Tuesday, January 21, 2014

The music that didn't die...

Along the way... by Rosie

The music that didn’t die...

It seemed like a good idea at the time.  They were leaving Clear Lake, Iowa and heading for Moorhead, MN for their next gig.  It was February 2, 1959.

Instead of riding in a cold bus, Buddy Holly hired a private plane to get some of the band members there early.  

According to reports, Holly kidded a band member who had given up his seat on the plane by saying, “I hope your ol’ bus freezes up!”  And the band member shot back in fun, “Well, I hope your ol’ plane crashes!”  This joke haunted him thereafter because just after midnight, on Februrary 3, the airplane carrying Holly, the “Big Bopper” - J. P. Richardson and Ritche Valens crashed.

All on board died.  Buddy Holly was only 22 years old.

Holly was one of the first inductees in the Rock and Roll Hall of Fame in 1986.  Rolling Stone ranked him number 13 among the 100 Greatest Artists of All time.
  Holly was one of the first in his style of music to write, produce, and perform his own songs.  Because of his poor vision, he had to wear glasses.  Soon they would become part of his image.

Recently, the Shepherd’s Center of Cannon Falls held a fund raiser inviting John Mueller, whose band does an impression of the famous musicians recreating memories of “The Day the Music Died”.  
The Cannon Falls high school auditorium was sold out.  Over 600 people bought tickets.  I couldn’t wangle a press pass either.

I got there 45 minutes early and was told that 200 people had been lined up earlier!

I found a place in the front row - not taken because you couldn’t see the whole stage!  Plus, the loud speakers for the sound system were about 6 feet away!
I thought - so what?  When I was a teenager I would turn up the stereo as loud as I could - so I could feel the floor vibrate... when my folks weren’t home of course!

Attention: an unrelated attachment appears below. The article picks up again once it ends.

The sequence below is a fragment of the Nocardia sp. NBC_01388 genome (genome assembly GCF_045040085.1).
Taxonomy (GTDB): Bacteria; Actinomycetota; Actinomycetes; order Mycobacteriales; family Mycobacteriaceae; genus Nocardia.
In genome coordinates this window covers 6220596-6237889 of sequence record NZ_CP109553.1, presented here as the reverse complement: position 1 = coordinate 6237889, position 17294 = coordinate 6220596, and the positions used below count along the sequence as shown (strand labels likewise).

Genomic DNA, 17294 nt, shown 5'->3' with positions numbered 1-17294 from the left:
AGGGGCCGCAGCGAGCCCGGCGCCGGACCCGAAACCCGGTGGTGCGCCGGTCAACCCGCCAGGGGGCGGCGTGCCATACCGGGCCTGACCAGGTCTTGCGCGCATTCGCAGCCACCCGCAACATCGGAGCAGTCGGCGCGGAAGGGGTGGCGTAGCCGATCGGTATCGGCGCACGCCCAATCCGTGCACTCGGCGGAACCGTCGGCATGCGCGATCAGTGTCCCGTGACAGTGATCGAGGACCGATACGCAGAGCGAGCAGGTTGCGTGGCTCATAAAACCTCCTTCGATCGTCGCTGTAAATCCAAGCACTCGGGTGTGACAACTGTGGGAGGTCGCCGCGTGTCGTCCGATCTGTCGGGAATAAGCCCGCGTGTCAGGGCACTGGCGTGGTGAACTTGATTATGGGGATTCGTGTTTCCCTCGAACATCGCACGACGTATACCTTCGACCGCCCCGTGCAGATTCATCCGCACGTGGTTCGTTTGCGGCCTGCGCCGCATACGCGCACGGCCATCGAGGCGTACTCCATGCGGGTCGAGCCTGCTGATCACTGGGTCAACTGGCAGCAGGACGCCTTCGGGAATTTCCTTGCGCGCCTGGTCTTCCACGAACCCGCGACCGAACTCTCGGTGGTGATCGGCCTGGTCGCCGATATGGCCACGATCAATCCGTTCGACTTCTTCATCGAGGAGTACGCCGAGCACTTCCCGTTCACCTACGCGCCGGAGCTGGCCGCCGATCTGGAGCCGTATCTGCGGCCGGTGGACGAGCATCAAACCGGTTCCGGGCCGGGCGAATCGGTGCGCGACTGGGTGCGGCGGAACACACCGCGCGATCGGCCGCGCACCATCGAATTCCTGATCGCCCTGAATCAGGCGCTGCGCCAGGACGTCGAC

I hadn’t been a Buddy Holly fan back then.  In fact, I really only knew one of his songs, “Peggy Sue”.  
But I thought I would learn something by going to the concert.

And the “beat” got to me!  It was the same as others I remembered.  And when the band invited folks to dance, I couldn’t resist!  

I wouldn’t have though if I had been in another town. But I had just passed the police chief, my friend, who was on duty watching the crowd to make sure things were safe... and my editor had taken my seat because I wasn’t using it... and so I threw my purse and camera to the gal in the next seat (it’s a small town and I knew her!)... and because the lights were focused on the stage and nobody would see me (yeah right!), Paul and I danced.  Later on, other folks would do so.
Like “Buddy Holly” said, it was music where you could understand the words!

But there were some other gals in the audience who were fans.  They call themselves, The Katfish Kittens.  They are 25 year olds from St. Paul dressed in ’50’s vintage outfits.  (Actually, I’ve probably got some of those still in my closet.)  

    Drea Warda will soon take her bar exams to be an attorney for international business negotiations, Andrea Geiger is a materials manager for a small medical device company and Crystal Doffing is a teller at a bank.

    But I wondered... did we really wear these clothes?  I remember having pony tails... and “saddle shoes”... but Buddy Holly glasses?
    And then I remembered this cute guy in history class at the University of Minnesota.  And those glasses he wore  were really “cool”!